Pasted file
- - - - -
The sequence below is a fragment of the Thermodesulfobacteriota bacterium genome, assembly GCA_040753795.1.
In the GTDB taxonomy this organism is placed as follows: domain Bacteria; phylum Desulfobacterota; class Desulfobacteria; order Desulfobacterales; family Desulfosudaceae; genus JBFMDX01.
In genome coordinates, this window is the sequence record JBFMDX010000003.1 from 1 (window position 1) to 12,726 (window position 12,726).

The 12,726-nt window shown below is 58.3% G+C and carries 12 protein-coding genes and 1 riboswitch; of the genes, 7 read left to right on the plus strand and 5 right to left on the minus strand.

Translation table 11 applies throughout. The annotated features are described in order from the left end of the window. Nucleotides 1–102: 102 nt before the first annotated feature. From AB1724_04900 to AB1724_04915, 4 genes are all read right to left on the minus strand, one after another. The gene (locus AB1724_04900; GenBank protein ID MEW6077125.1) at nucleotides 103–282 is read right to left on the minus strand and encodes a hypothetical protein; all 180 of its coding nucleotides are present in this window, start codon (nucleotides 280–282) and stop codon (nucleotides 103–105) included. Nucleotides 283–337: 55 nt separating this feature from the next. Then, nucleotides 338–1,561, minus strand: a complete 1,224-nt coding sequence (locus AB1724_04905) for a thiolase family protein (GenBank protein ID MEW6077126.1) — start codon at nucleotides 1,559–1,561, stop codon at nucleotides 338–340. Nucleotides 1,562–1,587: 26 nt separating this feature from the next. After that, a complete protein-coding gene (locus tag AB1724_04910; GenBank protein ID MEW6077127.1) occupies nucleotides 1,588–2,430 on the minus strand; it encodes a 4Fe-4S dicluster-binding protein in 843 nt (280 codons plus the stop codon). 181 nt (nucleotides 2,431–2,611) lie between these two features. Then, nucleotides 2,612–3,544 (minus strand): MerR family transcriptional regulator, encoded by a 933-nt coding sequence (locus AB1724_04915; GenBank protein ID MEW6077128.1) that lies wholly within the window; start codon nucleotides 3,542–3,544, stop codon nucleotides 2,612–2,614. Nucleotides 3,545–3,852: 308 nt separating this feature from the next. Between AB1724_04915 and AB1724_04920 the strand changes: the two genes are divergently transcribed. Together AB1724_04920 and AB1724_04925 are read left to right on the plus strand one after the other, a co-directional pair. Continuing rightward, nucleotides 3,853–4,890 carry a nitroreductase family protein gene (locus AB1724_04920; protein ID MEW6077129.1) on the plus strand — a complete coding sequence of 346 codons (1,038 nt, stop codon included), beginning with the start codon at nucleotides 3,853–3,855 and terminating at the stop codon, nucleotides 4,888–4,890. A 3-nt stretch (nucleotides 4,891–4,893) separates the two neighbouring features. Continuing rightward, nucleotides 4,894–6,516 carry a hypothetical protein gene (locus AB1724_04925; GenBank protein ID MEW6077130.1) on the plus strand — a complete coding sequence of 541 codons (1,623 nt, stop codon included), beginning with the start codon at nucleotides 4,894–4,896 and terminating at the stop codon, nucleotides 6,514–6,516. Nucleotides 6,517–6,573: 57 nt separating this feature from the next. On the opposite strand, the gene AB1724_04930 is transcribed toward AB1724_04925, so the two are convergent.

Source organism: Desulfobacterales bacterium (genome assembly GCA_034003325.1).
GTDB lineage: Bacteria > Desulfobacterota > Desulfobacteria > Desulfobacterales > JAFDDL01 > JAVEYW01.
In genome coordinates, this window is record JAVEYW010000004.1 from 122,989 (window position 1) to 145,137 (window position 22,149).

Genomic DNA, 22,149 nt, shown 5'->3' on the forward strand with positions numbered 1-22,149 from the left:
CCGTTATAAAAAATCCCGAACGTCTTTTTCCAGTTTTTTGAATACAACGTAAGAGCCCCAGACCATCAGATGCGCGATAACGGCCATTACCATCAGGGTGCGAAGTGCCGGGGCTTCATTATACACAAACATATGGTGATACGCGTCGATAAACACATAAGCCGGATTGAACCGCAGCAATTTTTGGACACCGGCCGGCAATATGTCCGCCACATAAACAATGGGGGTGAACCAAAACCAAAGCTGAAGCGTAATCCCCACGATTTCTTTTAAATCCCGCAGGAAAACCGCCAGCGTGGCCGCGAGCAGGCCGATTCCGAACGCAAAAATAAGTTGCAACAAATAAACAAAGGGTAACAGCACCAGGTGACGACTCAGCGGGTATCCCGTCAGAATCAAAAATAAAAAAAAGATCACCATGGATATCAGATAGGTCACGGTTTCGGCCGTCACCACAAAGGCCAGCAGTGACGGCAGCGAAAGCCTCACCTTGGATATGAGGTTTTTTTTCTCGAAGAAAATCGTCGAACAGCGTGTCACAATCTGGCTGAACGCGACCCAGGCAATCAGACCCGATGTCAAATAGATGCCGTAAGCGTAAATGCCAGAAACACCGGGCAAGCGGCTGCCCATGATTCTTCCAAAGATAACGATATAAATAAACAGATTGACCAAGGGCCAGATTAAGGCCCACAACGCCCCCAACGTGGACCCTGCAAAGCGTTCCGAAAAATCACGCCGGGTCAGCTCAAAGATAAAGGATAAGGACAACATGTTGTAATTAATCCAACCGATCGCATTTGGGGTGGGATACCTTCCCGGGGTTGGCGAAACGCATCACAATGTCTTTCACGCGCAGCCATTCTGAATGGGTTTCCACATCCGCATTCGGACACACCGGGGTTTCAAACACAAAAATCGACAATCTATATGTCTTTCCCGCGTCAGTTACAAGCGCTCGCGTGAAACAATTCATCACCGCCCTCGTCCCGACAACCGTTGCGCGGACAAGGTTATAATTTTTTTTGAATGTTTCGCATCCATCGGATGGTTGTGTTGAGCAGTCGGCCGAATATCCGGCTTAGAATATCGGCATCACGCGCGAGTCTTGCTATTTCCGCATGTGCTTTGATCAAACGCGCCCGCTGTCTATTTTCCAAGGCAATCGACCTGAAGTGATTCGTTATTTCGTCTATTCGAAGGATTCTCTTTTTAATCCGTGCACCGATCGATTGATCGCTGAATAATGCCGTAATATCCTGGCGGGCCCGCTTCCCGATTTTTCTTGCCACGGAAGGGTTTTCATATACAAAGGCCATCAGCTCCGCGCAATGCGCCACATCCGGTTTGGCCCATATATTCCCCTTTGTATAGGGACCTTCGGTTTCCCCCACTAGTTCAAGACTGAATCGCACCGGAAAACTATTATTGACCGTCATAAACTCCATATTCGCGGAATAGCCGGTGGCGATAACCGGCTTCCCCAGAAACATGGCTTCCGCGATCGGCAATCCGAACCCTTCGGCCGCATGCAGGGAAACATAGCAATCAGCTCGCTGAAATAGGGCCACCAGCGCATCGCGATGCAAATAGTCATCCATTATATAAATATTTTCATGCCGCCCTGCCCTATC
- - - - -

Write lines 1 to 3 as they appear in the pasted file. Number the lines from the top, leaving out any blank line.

The sequence below is a fragment of the Thermodesulfobacteriota bacterium genome, assembly GCA_040753795.1.
In the GTDB taxonomy this organism is placed as follows: domain Bacteria; phylum Desulfobacterota; class Desulfobacteria; order Desulfobacterales; family Desulfosudaceae; genus JBFMDX01.
In genome coordinates, this window is the sequence record JBFMDX010000003.1 from 1 (window position 1) to 12,726 (window position 12,726).